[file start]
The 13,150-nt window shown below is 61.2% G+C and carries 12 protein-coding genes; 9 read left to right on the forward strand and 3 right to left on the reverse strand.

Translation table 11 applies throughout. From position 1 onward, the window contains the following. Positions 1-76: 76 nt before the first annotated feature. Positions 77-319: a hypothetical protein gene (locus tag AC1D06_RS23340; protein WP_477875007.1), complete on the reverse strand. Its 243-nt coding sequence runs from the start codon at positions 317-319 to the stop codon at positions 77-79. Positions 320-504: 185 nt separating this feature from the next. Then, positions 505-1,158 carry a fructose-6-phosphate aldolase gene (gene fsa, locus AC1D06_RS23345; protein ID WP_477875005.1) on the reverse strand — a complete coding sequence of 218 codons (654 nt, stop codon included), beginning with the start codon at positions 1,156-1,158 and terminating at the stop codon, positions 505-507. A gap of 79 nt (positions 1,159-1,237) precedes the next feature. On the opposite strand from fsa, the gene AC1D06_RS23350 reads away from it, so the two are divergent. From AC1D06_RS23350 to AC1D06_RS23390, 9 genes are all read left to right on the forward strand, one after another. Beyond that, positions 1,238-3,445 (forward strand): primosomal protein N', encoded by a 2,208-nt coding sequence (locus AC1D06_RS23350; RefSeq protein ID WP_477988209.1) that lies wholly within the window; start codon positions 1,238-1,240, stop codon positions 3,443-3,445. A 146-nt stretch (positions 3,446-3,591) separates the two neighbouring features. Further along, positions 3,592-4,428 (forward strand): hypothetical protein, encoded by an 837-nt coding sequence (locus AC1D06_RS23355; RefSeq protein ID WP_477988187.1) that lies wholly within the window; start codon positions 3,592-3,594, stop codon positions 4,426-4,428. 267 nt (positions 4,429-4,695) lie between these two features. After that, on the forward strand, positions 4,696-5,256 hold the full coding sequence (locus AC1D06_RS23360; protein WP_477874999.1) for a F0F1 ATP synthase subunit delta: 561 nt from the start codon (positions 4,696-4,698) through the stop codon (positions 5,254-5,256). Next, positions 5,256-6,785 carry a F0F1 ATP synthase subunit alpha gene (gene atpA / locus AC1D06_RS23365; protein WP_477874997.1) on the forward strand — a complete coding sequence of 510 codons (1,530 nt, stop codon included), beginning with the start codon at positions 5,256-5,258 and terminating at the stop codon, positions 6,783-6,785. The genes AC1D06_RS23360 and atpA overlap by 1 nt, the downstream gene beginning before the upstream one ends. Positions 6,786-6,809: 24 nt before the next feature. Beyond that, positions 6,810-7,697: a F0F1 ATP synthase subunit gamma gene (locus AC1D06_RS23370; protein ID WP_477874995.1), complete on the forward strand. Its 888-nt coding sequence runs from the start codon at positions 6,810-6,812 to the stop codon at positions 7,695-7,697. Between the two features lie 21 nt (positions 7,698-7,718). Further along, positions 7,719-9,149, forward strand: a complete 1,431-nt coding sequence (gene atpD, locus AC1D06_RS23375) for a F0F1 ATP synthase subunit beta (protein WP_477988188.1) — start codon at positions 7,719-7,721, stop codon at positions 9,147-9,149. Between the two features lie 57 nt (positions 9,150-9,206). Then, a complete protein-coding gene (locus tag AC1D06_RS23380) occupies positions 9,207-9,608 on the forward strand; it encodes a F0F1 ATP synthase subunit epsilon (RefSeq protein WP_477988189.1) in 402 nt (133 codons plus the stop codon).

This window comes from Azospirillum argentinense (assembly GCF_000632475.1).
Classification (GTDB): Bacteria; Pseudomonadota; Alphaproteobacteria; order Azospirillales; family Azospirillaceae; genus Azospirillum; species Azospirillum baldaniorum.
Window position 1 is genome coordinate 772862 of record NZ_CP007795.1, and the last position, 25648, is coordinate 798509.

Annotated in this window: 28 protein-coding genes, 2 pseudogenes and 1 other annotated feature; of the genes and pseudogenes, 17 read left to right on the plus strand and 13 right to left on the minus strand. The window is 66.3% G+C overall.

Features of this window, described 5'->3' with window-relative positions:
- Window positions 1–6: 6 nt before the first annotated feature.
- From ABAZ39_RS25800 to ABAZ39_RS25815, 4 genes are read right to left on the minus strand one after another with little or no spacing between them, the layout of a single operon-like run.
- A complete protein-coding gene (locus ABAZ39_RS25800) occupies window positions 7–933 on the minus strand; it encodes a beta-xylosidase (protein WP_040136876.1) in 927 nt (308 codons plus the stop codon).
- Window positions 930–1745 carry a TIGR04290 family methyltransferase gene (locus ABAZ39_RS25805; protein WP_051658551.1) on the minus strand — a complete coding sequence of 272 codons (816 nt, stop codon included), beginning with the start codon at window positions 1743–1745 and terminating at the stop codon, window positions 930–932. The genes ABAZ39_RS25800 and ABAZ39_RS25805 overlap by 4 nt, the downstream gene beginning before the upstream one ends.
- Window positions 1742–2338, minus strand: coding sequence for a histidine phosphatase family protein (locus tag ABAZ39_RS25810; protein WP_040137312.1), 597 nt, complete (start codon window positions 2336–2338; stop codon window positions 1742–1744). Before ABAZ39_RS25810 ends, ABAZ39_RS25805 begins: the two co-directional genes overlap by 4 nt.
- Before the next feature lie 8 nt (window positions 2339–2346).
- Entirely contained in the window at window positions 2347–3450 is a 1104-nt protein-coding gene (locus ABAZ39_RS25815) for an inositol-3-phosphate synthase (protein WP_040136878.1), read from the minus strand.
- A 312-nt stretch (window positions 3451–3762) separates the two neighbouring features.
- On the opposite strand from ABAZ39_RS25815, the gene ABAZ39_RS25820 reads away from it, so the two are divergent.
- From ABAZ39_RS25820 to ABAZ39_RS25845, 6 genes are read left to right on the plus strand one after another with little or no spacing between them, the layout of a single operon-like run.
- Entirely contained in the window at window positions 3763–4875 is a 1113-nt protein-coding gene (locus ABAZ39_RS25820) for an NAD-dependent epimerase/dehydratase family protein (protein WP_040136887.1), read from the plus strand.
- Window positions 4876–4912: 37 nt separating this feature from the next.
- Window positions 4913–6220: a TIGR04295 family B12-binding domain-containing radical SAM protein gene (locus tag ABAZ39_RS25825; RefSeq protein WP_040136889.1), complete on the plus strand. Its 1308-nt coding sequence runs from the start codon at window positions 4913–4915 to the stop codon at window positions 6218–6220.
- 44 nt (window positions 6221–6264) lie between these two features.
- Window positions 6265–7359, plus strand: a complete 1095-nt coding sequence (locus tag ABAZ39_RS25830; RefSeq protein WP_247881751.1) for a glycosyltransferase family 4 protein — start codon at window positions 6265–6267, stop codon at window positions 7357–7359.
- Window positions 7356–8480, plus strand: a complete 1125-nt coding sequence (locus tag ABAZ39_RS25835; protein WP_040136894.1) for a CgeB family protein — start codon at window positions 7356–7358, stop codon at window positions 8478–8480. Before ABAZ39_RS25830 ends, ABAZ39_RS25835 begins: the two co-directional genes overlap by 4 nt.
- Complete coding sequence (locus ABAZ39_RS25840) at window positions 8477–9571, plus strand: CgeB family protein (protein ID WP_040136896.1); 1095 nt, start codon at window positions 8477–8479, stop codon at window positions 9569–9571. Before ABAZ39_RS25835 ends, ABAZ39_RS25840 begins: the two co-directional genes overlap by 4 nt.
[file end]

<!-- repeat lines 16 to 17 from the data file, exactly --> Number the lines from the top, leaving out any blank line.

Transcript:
- On the opposite strand from ABAZ39_RS25815, the gene ABAZ39_RS25820 reads away from it, so the two are divergent.
- From ABAZ39_RS25820 to ABAZ39_RS25845, 6 genes are read left to right on the plus strand one after another with little or no spacing between them, the layout of a single operon-like run.